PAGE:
There’s an interesting post at RealClearBooks musing over candidates for the title “the Great American Novel”. One of the first candidates to be nominated (back in 1868) for that eminence was Uncle Tom’s Cabin. That’s almost certainly the most influential American novel, not just here but worldwide. Huckleberry Finn, certainly a perennial candidate, was also hailed almost from the time of its publication. Here are other candidates:
That said, the list of books bestowed the unofficial G.A.N. title over the centuries include “Moby Dick,” written a decade before the Civil War, “The Virginian,” “My Antonia,” “Ethan Frome,” “The Great Gatsby,” “The Sun Also Rises,” “Grapes of Wrath,” “To Kill a Mockingbird,” “Citizen Kane,” “All the King’s Men,” “Lonesome Dove,” “Beloved,” and many more.
I note that the only genre fiction nominees on that list are westerns, which to me suggests the prejudice of the author who goes on to mention other novels with western settings he’d put forward:
I’d personally lobby for inclusion on the list two books set in the American West, though they are not westerns, precisely. These contenders are Wallace Stegner’s 1972 “Angle of Repose,” and the more recent “Snow Falling on Cedars” by David Guterson. A few years ago Time magazine put a contemporary writer, Jonathan Franzen, on its cover with the headline, “Great American Novelist.”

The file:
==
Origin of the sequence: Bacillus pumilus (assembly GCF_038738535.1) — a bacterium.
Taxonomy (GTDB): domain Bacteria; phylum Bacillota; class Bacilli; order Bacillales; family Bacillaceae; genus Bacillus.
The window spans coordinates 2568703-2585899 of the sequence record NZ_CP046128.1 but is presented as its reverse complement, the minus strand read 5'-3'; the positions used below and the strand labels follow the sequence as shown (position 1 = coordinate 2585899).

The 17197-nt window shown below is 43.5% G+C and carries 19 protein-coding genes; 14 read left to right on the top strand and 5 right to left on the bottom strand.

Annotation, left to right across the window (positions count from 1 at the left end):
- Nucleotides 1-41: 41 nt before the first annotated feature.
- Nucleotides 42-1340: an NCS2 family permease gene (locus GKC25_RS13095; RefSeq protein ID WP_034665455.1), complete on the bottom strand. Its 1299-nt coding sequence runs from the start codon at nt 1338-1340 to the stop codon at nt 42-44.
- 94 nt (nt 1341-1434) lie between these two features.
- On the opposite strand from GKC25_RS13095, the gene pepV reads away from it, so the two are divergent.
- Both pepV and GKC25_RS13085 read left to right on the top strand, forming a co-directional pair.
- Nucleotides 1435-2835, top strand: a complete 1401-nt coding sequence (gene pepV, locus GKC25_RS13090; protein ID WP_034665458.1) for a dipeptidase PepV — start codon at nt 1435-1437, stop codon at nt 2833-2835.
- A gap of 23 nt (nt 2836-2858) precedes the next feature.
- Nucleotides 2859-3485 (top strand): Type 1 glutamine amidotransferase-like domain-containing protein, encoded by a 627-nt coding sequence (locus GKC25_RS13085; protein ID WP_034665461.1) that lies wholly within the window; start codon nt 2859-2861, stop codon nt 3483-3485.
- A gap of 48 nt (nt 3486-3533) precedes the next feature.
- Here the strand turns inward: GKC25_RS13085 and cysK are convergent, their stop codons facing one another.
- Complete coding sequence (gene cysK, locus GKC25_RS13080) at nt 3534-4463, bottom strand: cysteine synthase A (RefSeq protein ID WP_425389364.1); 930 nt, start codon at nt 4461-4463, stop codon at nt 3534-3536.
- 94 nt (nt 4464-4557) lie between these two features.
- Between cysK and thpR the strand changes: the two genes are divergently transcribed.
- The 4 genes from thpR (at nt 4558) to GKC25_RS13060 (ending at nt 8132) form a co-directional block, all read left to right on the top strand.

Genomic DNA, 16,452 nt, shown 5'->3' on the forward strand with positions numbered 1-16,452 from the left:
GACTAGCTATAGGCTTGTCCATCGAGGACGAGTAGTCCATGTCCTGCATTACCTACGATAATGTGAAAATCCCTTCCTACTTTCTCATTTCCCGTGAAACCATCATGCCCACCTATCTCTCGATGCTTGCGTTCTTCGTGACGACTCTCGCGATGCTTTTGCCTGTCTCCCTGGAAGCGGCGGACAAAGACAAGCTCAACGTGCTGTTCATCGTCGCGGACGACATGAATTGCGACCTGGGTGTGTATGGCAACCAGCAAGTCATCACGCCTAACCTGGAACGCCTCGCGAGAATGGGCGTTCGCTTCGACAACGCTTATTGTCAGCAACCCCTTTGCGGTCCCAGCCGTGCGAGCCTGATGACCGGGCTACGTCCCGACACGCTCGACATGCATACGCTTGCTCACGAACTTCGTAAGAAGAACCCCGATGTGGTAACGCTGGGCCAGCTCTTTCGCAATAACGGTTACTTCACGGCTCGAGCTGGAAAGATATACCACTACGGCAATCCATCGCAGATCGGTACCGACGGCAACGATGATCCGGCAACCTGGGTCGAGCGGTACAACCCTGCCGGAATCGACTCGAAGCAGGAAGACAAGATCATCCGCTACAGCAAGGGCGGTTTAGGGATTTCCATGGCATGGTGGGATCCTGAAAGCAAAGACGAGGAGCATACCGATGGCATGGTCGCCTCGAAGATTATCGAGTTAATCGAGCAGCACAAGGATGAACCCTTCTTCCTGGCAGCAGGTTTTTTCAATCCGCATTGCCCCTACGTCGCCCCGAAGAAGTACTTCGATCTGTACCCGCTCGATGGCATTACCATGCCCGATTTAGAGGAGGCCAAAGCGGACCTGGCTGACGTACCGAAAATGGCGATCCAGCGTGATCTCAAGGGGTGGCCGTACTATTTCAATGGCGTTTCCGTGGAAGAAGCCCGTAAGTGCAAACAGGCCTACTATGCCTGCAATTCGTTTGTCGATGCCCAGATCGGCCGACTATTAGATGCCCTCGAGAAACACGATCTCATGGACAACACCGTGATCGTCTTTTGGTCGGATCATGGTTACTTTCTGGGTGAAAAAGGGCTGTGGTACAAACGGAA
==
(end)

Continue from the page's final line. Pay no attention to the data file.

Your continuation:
and goes on to mention some sports novels.
Our British cousins, apparently, do not believe that any American novels are genuinely great:
Academics and writers have reacted angrily to plans to drop classic American novels including To Kill a Mockingbird and Of Mice and Men from the GCSE curriculum as a result of the insistence by the education secretary, Michael Gove, on students studying more British literature.
The new English literature GCSE syllabus to be published this week by OCR, one of the biggest UK exam boards, will leave out Harper Lee’s Pulitzer-prizewinning 1960 novel of racism in the American south. John Steinbeck’s Of Mice and Men, and Arthur Miller’s play The Crucible – in which the Salem witch-hunts serve as a metaphor for McCarthyite anti-communist zealotry – will also disappear from the list, according to the Sunday Times. Another exam board, Edexcel, is expected to follow suit.
In the course of my formal education I read not only American novels but English, French, German, Spanish, and Russian novels. To the best of my ability to determine no American novels are a formal component of French, German, or Russian primary or secondary education.
Is there a singular “Great American Novel”? Are there other candidates for GAN? Are there genre novels which belong in the canon? IMO The Big Sleep is better than most of the novels on the list above and certainly a better novel than Uncle Tom’s Cabin (albeit not more influential). And it’s better than My Antonia or The Virginian. For goodness sake, Kiss Me Deadly is as good a novel as The Virginian.